Street children are very vulnerable. Most other vulnerable children can get some things from their family members, but the street children are often completely cut off. You need to go out and find them in order to help.
Is that part of what you do? You go out and find the street children?
Yes, we do. We have to visit them in the streets, even at night. We have to visit them and make them feel loved.
Each boy in the program has a mentor, a person who is dedicated to working with them. So, if the boy misses a meeting, the mentor has to go to the street and look for them, talk with them about what they are going through. We also do random visits just to make sure they are okay.
Why do they end up as street children?
Before, I thought it was poverty. Recently, I came to realize that most of these families are broken. Once the father and the mother have troubles at home, it filters down to the children. A number of them branch away from home because there are some domestic problems.
Some have been beaten several times by their stepfather or their stepmom. Ninety or 95 percent of them are from single parents in our assessment. Some end up in the street because at home they cannot find food. They have to look for other ways of making money.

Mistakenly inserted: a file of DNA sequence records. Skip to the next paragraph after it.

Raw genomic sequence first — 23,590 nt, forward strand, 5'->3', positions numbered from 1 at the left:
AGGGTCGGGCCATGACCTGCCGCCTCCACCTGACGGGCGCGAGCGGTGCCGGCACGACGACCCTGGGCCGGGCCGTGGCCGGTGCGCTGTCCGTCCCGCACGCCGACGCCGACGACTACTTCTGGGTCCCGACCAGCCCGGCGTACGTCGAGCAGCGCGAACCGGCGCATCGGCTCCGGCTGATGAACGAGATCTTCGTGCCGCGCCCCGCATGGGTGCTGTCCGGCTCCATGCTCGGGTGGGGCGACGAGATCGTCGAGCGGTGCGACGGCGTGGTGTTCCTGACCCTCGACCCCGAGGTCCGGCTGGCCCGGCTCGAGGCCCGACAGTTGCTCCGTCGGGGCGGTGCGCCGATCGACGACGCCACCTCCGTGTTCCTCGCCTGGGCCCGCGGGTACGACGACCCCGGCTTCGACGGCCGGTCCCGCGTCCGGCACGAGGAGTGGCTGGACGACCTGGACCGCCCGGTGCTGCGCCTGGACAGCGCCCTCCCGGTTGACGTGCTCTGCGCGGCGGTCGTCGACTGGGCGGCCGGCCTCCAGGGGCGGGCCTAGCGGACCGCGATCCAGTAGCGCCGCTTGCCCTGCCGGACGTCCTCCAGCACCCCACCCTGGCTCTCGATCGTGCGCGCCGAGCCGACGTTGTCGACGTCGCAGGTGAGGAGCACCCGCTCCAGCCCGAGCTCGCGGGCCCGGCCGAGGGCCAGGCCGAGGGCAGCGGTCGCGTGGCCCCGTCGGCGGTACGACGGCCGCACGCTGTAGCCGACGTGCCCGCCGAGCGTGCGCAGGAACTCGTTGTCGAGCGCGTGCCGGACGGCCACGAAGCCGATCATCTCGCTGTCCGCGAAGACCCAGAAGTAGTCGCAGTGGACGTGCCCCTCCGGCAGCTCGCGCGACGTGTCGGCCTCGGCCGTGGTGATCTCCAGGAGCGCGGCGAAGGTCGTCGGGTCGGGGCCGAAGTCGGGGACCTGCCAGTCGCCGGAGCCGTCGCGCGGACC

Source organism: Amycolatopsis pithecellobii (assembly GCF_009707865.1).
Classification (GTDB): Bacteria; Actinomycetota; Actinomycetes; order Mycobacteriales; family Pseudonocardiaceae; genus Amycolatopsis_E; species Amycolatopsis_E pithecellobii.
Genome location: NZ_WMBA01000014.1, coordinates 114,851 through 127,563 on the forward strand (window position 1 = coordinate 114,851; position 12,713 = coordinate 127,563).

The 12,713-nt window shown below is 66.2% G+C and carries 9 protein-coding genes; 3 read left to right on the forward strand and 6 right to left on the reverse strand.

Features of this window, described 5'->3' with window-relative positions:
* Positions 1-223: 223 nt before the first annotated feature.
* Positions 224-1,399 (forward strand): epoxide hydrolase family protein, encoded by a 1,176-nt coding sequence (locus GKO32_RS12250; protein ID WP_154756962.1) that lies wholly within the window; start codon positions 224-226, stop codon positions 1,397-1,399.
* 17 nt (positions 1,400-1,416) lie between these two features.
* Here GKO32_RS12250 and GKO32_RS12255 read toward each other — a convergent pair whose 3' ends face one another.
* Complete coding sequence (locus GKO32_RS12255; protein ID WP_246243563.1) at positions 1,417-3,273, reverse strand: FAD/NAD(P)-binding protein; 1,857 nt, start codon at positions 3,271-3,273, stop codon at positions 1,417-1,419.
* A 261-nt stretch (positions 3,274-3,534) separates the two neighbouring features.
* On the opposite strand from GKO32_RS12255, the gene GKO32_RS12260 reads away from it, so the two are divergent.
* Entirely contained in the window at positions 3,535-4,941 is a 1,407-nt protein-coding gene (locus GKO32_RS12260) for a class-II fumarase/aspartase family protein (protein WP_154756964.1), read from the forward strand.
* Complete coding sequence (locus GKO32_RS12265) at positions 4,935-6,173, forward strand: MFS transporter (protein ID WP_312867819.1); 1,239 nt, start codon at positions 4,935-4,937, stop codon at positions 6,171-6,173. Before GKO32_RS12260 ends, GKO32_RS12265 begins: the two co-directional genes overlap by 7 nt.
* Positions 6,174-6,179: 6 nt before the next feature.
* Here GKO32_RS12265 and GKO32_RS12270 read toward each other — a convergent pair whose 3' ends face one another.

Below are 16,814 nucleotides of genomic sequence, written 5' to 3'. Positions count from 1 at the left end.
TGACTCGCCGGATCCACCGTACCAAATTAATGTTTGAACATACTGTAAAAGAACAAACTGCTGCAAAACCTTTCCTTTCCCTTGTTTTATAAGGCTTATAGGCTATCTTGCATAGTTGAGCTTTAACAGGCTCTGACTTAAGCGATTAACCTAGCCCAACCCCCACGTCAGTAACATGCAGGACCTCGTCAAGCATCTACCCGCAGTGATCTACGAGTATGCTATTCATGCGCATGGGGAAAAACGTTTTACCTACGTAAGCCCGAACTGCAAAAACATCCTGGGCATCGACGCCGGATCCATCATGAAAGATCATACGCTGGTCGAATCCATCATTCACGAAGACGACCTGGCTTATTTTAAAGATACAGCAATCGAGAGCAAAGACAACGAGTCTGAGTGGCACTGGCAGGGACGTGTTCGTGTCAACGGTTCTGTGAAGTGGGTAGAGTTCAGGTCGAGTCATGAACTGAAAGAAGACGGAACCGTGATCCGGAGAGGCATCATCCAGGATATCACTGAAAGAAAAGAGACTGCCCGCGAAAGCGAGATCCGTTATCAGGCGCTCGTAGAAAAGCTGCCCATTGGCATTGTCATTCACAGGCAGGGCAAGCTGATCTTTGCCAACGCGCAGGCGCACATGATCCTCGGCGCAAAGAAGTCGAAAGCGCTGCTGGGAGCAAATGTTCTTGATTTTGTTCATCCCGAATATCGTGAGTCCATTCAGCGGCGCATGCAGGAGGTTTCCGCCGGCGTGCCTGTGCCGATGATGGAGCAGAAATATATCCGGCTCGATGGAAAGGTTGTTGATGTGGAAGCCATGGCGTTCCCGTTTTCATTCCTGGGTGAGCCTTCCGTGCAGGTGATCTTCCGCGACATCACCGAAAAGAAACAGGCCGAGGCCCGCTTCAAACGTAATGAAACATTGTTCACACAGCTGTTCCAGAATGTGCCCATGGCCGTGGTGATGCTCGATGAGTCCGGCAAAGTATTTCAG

If they stay two or three days at home without food, they have to start working with their friends in the neighborhood to look for money. They end up in the streets after a certain time.
For a number of them, their parents were unable to pay their school fees—uniforms, supplies. Because while school is free, because they do not have a uniform, they feel out of place among the students and they drop out of school.
Even though school is free they need to buy other things?